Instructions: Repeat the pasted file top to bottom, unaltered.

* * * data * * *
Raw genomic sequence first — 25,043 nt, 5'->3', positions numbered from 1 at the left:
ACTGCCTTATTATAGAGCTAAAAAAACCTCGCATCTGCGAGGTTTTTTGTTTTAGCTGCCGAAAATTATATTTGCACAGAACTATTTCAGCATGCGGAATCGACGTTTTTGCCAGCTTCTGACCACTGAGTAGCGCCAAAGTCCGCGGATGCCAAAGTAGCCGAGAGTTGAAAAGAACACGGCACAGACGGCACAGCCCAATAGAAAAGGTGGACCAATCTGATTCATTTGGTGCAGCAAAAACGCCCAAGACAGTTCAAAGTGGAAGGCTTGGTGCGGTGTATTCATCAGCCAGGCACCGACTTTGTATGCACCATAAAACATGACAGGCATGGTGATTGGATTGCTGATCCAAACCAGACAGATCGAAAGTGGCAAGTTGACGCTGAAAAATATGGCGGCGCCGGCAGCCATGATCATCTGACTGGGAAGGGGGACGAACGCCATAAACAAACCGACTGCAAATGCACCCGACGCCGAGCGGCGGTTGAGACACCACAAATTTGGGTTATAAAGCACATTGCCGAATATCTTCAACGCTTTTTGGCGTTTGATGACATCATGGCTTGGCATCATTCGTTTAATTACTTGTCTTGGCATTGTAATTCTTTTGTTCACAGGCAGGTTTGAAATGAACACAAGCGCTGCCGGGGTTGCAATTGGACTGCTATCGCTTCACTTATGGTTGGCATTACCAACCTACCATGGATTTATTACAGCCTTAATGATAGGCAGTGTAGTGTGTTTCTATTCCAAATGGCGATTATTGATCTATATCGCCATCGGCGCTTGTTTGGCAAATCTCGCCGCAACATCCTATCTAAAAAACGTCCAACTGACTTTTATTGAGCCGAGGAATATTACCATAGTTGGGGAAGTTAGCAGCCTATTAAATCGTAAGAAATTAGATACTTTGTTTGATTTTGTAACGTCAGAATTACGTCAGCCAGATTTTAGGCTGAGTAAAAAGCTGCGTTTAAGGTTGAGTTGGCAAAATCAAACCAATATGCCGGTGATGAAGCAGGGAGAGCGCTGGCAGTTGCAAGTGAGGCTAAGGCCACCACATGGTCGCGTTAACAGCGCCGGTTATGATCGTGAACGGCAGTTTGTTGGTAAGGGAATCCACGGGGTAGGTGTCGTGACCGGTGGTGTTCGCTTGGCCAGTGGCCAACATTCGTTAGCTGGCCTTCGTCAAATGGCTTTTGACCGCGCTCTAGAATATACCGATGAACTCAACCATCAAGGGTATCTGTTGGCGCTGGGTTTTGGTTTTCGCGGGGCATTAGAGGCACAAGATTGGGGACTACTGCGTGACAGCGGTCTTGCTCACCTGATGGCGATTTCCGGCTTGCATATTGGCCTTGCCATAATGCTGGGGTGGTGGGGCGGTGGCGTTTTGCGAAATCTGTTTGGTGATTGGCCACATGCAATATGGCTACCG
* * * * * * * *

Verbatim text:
Raw genomic sequence first — 25,043 nt, 5'->3', positions numbered from 1 at the left:
ACTGCCTTATTATAGAGCTAAAAAAACCTCGCATCTGCGAGGTTTTTTGTTTTAGCTGCCGAAAATTATATTTGCACAGAACTATTTCAGCATGCGGAATCGACGTTTTTGCCAGCTTCTGACCACTGAGTAGCGCCAAAGTCCGCGGATGCCAAAGTAGCCGAGAGTTGAAAAGAACACGGCACAGACGGCACAGCCCAATAGAAAAGGTGGACCAATCTGATTCATTTGGTGCAGCAAAAACGCCCAAGACAGTTCAAAGTGGAAGGCTTGGTGCGGTGTATTCATCAGCCAGGCACCGACTTTGTATGCACCATAAAACATGACAGGCATGGTGATTGGATTGCTGATCCAAACCAGACAGATCGAAAGTGGCAAGTTGACGCTGAAAAATATGGCGGCGCCGGCAGCCATGATCATCTGACTGGGAAGGGGGACGAACGCCATAAACAAACCGACTGCAAATGCACCCGACGCCGAGCGGCGGTTGAGACACCACAAATTTGGGTTATAAAGCACATTGCCGAATATCTTCAACGCTTTTTGGCGTTTGATGACATCATGGCTTGGCATCATTCGTTTAATTACTTGTCTTGGCATTGTAATTCTTTTGTTCACAGGCAGGTTTGAAATGAACACAAGCGCTGCCGGGGTTGCAATTGGACTGCTATCGCTTCACTTATGGTTGGCATTACCAACCTACCATGGATTTATTACAGCCTTAATGATAGGCAGTGTAGTGTGTTTCTATTCCAAATGGCGATTATTGATCTATATCGCCATCGGCGCTTGTTTGGCAAATCTCGCCGCAACATCCTATCTAAAAAACGTCCAACTGACTTTTATTGAGCCGAGGAATATTACCATAGTTGGGGAAGTTAGCAGCCTATTAAATCGTAAGAAATTAGATACTTTGTTTGATTTTGTAACGTCAGAATTACGTCAGCCAGATTTTAGGCTGAGTAAAAAGCTGCGTTTAAGGTTGAGTTGGCAAAATCAAACCAATATGCCGGTGATGAAGCAGGGAGAGCGCTGGCAGTTGCAAGTGAGGCTAAGGCCACCACATGGTCGCGTTAACAGCGCCGGTTATGATCGTGAACGGCAGTTTGTTGGTAAGGGAATCCACGGGGTAGGTGTCGTGACCGGTGGTGTTCGCTTGGCCAGTGGCCAACATTCGTTAGCTGGCCTTCGTCAAATGGCTTTTGACCGCGCTCTAGAATATACCGATGAACTCAACCATCAAGGGTATCTGTTGGCGCTGGGTTTTGGTTTTCGCGGGGCATTAGAGGCACAAGATTGGGGACTACTGCGTGACAGCGGTCTTGCTCACCTGATGGCGATTTCCGGCTTGCATATTGGCCTTGCCATAATGCTGGGGTGGTGGGGCGGTGGCGTTTTGCGAAATCTGTTTGGTGATTGGCCACATGCAATATGGCTACCG